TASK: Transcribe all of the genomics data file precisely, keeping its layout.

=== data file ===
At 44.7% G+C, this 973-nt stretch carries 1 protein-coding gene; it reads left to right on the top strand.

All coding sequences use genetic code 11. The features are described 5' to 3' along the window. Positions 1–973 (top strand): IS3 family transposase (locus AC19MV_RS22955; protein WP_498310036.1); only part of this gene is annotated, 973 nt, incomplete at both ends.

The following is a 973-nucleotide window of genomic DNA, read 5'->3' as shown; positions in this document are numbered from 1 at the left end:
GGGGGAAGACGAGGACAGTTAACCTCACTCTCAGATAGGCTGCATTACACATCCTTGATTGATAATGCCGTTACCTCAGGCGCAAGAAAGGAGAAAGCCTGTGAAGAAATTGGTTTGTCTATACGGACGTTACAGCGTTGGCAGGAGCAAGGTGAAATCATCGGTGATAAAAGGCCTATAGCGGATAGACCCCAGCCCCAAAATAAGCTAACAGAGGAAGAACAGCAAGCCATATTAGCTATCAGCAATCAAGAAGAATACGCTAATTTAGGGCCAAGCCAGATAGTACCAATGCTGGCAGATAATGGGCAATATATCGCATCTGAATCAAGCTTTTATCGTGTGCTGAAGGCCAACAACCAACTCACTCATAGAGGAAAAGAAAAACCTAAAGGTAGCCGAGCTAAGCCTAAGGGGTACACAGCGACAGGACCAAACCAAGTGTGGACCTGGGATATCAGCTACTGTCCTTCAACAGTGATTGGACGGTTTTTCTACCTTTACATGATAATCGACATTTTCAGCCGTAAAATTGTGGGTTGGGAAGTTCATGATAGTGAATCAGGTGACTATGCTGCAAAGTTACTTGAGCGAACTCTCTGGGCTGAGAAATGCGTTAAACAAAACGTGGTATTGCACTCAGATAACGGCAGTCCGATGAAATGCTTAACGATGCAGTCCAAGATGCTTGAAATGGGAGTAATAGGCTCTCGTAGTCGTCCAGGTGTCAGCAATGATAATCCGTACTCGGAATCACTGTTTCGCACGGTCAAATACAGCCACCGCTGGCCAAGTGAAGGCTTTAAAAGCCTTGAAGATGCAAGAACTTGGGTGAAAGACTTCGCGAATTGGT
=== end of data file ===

At 44.7% G+C, this 973-nt stretch carries 1 protein-coding gene; it reads left to right on the top strand.

All coding sequences use genetic code 11. The features are described 5' to 3' along the window. Positions 1–973 (top strand): IS3 family transposase (locus AC19MV_RS22955; protein WP_498310036.1); only part of this gene is annotated, 973 nt, incomplete at both ends.

The following is a 973-nucleotide window of genomic DNA, read 5'->3' as shown; positions in this document are numbered from 1 at the left end:
GGGGGAAGACGAGGACAGTTAACCTCACTCTCAGATAGGCTGCATTACACATCCTTGATTGATAATGCCGTTACCTCAGGCGCAAGAAAGGAGAAAGCCTGTGAAGAAATTGGTTTGTCTATACGGACGTTACAGCGTTGGCAGGAGCAAGGTGAAATCATCGGTGATAAAAGGCCTATAGCGGATAGACCCCAGCCCCAAAATAAGCTAACAGAGGAAGAACAGCAAGCCATATTAGCTATCAGCAATCAAGAAGAATACGCTAATTTAGGGCCAAGCCAGATAGTACCAATGCTGGCAGATAATGGGCAATATATCGCATCTGAATCAAGCTTTTATCGTGTGCTGAAGGCCAACAACCAACTCACTCATAGAGGAAAAGAAAAACCTAAAGGTAGCCGAGCTAAGCCTAAGGGGTACACAGCGACAGGACCAAACCAAGTGTGGACCTGGGATATCAGCTACTGTCCTTCAACAGTGATTGGACGGTTTTTCTACCTTTACATGATAATCGACATTTTCAGCCGTAAAATTGTGGGTTGGGAAGTTCATGATAGTGAATCAGGTGACTATGCTGCAAAGTTACTTGAGCGAACTCTCTGGGCTGAGAAATGCGTTAAACAAAACGTGGTATTGCACTCAGATAACGGCAGTCCGATGAAATGCTTAACGATGCAGTCCAAGATGCTTGAAATGGGAGTAATAGGCTCTCGTAGTCGTCCAGGTGTCAGCAATGATAATCCGTACTCGGAATCACTGTTTCGCACGGTCAAATACAGCCACCGCTGGCCAAGTGAAGGCTTTAAAAGCCTTGAAGATGCAAGAACTTGGGTGAAAGACTTCGCGAATTGGT